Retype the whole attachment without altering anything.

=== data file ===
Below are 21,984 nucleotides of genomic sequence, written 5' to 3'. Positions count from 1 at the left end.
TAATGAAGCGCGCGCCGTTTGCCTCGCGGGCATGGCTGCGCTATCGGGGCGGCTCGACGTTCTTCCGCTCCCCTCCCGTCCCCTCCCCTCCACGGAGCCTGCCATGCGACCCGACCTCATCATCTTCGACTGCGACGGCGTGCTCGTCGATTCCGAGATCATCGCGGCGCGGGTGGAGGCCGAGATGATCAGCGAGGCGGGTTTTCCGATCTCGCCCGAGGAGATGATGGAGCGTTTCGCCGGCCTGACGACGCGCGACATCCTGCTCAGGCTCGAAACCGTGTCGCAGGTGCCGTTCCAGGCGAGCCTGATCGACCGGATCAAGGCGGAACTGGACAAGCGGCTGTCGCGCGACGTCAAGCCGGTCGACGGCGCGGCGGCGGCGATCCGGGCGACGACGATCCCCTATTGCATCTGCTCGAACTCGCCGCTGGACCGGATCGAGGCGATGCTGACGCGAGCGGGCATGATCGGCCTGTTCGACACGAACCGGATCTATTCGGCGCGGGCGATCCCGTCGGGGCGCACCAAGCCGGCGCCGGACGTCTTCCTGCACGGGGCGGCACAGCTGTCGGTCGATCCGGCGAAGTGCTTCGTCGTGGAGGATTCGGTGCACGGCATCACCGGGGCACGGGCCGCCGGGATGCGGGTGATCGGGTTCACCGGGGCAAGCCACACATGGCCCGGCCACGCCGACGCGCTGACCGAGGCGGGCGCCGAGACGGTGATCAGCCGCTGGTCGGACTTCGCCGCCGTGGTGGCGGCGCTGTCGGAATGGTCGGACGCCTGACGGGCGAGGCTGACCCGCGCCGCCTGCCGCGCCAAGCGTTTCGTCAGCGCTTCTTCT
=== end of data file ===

Below are 21,984 nucleotides of genomic sequence, written 5' to 3'. Positions count from 1 at the left end.
TAATGAAGCGCGCGCCGTTTGCCTCGCGGGCATGGCTGCGCTATCGGGGCGGCTCGACGTTCTTCCGCTCCCCTCCCGTCCCCTCCCCTCCACGGAGCCTGCCATGCGACCCGACCTCATCATCTTCGACTGCGACGGCGTGCTCGTCGATTCCGAGATCATCGCGGCGCGGGTGGAGGCCGAGATGATCAGCGAGGCGGGTTTTCCGATCTCGCCCGAGGAGATGATGGAGCGTTTCGCCGGCCTGACGACGCGCGACATCCTGCTCAGGCTCGAAACCGTGTCGCAGGTGCCGTTCCAGGCGAGCCTGATCGACCGGATCAAGGCGGAACTGGACAAGCGGCTGTCGCGCGACGTCAAGCCGGTCGACGGCGCGGCGGCGGCGATCCGGGCGACGACGATCCCCTATTGCATCTGCTCGAACTCGCCGCTGGACCGGATCGAGGCGATGCTGACGCGAGCGGGCATGATCGGCCTGTTCGACACGAACCGGATCTATTCGGCGCGGGCGATCCCGTCGGGGCGCACCAAGCCGGCGCCGGACGTCTTCCTGCACGGGGCGGCACAGCTGTCGGTCGATCCGGCGAAGTGCTTCGTCGTGGAGGATTCGGTGCACGGCATCACCGGGGCACGGGCCGCCGGGATGCGGGTGATCGGGTTCACCGGGGCAAGCCACACATGGCCCGGCCACGCCGACGCGCTGACCGAGGCGGGCGCCGAGACGGTGATCAGCCGCTGGTCGGACTTCGCCGCCGTGGTGGCGGCGCTGTCGGAATGGTCGGACGCCTGACGGGCGAGGCTGACCCGCGCCGCCTGCCGCGCCAAGCGTTTCGTCAGCGCTTCTTCT